NYT Book Review : ‘Pure Act: The Uncommon Life of Robert Lax’

Pure Act: The Uncommon Life of Robert Lax,’ by Michael N. McGregor

By JAMES CAMPBELL

Robert Lax, 1986. Photo credit: Nancy Goldring

To describe Robert Lax as a minimalist poet does scant justice to the reedlike shape of his “vertical” poems. A typical page in his most comprehensive book, “Poems (1962-1997),” might contain 20 words arranged in columnar form, a single syllable or punctuation mark to each line. One poem consists of “ro / ber / to” — the name Lax was often called in his adopted country, Greece — repeated three times, followed by “cries / the / roos / ter” with the final pair of syllables again thrice repeated.

This can be curiously beguiling, over a brief period, but Lax’s poetry has little of the visual playfulness or verbal ingenuity of like-minded members of that broad church known as concrete poetry, like Ian Hamilton Finlay, the Scottish poet and artist with whom Lax corresponded.

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‘Pure Act: The Uncommon Life of Robert Lax,’ by Michael N. McGregor By JAMES CAMPBELLDEC. 24, 2015 To describe Robert Lax as a minimalist poet does scant justice to the reedlike shape of his “vertical” poems. A typical page in his … Full Story

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“A Date Which Will Live in Infamy”

On this date 74 years ago, December 7th, 1941, the Empire of Japan attacked the American naval base at Pearl Harbor.  While the United States was not yet a part of World War II, this was the event that President Franklin D. Roosevelt needed to enter the United States into the Second Great War.  Over 2,300 American servicemen lost their lives in this attack fighting for our country’s safety and freedom.  We remember them today.

We remember them in our hearts and minds as we think of their bravery as they endured those horrific attacks on our nation.  We remember those who fought in World War II and those who sacrificed everything to provide for our American citizens.  We remember them through learning more about the battles in which they fought and educating ourselves to prevent similar things from happening again.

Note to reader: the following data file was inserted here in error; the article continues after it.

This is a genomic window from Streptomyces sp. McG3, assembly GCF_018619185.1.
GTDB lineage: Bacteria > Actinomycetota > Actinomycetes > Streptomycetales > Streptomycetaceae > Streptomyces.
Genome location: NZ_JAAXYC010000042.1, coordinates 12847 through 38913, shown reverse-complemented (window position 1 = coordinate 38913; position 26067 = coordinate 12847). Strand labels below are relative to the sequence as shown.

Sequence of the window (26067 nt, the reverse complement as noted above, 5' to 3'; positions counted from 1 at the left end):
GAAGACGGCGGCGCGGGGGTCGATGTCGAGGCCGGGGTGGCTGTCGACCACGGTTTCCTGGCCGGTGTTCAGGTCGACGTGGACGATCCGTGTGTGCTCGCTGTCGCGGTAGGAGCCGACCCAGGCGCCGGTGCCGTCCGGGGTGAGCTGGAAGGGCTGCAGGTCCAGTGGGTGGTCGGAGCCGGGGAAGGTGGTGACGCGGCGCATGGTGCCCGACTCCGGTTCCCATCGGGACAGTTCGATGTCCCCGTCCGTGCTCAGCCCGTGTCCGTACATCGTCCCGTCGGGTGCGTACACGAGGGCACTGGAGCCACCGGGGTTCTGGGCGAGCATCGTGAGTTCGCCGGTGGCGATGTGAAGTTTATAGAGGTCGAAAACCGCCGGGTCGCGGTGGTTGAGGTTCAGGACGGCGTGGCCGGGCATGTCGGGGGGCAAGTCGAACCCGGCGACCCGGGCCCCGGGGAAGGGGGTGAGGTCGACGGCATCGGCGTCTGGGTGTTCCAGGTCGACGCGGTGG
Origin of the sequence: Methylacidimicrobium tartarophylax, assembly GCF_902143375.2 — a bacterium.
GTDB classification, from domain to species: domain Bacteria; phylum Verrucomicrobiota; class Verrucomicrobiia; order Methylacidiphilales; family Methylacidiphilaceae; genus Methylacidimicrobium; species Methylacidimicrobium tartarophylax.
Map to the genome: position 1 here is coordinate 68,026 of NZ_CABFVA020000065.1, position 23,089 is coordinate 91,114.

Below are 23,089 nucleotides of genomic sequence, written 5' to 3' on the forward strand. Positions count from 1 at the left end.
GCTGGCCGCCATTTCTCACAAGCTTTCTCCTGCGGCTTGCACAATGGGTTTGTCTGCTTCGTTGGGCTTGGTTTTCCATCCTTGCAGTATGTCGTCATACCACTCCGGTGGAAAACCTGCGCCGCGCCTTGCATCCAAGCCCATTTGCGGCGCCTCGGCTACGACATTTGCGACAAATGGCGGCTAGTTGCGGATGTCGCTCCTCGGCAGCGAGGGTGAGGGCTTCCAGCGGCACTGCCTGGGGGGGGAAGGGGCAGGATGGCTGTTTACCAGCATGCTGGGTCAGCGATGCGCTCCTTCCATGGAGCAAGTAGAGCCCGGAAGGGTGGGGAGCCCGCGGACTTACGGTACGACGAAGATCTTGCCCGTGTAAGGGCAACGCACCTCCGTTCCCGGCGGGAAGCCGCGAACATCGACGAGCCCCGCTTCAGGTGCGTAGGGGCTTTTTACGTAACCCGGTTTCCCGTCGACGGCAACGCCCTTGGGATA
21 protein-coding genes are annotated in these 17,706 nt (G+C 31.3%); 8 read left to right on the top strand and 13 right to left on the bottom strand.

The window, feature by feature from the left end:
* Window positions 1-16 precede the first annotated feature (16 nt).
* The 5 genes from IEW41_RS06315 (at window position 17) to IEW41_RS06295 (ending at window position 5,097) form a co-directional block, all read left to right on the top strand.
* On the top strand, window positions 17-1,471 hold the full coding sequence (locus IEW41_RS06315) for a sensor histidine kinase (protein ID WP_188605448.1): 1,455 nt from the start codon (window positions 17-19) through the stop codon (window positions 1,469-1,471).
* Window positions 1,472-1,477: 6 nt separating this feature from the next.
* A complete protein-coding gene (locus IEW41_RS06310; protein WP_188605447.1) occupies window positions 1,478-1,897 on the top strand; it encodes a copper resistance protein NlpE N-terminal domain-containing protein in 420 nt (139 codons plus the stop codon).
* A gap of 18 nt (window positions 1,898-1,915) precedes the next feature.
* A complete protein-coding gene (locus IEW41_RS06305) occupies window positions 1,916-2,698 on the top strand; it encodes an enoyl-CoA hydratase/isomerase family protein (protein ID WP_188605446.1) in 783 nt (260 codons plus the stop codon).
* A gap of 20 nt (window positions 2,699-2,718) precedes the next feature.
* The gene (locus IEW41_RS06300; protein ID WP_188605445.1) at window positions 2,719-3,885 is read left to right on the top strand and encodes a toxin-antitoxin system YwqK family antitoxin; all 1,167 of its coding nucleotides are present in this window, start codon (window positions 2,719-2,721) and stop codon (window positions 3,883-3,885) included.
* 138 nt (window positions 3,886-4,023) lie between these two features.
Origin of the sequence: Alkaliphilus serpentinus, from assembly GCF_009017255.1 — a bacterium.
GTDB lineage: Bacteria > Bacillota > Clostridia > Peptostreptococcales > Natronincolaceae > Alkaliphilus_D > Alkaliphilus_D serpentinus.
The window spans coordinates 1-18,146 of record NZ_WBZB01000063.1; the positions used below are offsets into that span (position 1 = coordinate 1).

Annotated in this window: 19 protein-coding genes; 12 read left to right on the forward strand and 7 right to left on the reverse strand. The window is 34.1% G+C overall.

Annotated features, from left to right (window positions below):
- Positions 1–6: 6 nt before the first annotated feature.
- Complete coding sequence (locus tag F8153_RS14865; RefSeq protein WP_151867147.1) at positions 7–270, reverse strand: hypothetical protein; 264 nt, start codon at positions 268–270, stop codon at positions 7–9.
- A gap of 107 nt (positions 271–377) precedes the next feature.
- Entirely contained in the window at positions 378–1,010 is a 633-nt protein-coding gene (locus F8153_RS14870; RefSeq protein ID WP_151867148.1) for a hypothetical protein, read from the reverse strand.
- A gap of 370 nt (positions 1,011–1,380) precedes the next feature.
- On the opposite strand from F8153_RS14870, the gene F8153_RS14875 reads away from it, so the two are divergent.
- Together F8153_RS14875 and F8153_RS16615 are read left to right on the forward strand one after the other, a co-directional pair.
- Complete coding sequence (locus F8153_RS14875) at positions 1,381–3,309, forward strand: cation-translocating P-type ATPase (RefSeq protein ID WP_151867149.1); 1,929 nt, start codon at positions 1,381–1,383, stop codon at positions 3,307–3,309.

In Letters to Lee: From Pearl Harbor to the War’s Final Mission, Lt. General James V. Edmundson writes personal accounts of different events during World War II through letters with his wife, Lee.  His daughter, Celia, compiled the letters and created this book.

This very personal story is told through chronological vignettes, letters, newspaper and magazine articles of the period. The vignettes were written in 2000 – the letters begin in 1939 in the beautiful Territory of Hawaii. The two are interwoven and provide incredible descriptions and detail of the conditions both before and after the U.S. entry into the War; of the early fighting in the South Pacific; of the highly secret development and implementation of the Superfortress, which ultimately brought an end to Japan’s war against the United States; and of the China-Burma-India Theater, as the war accelerates and the last mission is flown.

Take the time to remember these heroes who lost their lives at Pearl Harbor and learn more about the causes for which they fought.  Check out Chasing Ghosts: A Memoir of a Father, Gone to War, A Pact with Vichy: Angelo Tasca from Italian Socialism to French Collaboration, and the rest of Fordham Press’ World War II series.

On this date 74 years ago, December 7th, 1941, the Empire of Japan attacked the American naval base at Pearl Harbor. While the United Sates was not yet a part of World War II, this was the event that President Franklin D. Roosevelt needed to enter the United States into the Second Great War. Over 2,300 American servicemen lost their lives in this attack fighting for our country’s safety and freedom. We remember them today. Full Story

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The Hidden and the Tangible

By Michael McGregor, author of Pure Act: The Uncommon Life of Robert Lax
Reposted from bookscombined.com 

 Screen Shot 2015-11-26 at 19.50.10

I don’t know when I first put spiritual and quest together. In my childhood church the word spiritual was seldom used, so I never thought about it. It took on meaning when I heard it spoken in the plural, applied to moving songs by enslaved people. It still bears that soul-deep sound for me, the suffering and longing for freedom.